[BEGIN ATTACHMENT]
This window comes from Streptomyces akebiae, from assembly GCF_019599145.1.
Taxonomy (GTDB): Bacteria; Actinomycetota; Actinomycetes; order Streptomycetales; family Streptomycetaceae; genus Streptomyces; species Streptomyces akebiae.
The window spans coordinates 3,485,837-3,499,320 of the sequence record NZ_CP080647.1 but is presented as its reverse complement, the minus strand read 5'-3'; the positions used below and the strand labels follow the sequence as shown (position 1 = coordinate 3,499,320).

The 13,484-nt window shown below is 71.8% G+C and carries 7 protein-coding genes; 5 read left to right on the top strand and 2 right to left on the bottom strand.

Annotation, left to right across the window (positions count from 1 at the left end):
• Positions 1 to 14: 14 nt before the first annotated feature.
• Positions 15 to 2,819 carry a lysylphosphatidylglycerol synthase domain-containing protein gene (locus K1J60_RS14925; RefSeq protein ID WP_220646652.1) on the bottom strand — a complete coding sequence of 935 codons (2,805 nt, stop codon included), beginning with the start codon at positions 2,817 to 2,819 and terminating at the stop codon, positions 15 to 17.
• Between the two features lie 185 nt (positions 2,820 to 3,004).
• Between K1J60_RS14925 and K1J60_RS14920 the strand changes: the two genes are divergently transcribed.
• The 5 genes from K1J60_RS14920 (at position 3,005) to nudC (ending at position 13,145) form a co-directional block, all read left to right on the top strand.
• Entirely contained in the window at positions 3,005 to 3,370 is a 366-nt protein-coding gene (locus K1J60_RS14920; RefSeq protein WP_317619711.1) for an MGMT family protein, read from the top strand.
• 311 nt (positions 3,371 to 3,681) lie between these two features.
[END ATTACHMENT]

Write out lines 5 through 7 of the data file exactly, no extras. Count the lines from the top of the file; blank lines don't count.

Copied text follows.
Annotation, left to right across the window (positions count from 1 at the left end):
• Positions 1 to 14: 14 nt before the first annotated feature.
• Positions 15 to 2,819 carry a lysylphosphatidylglycerol synthase domain-containing protein gene (locus K1J60_RS14925; RefSeq protein ID WP_220646652.1) on the bottom strand — a complete coding sequence of 935 codons (2,805 nt, stop codon included), beginning with the start codon at positions 2,817 to 2,819 and terminating at the stop codon, positions 15 to 17.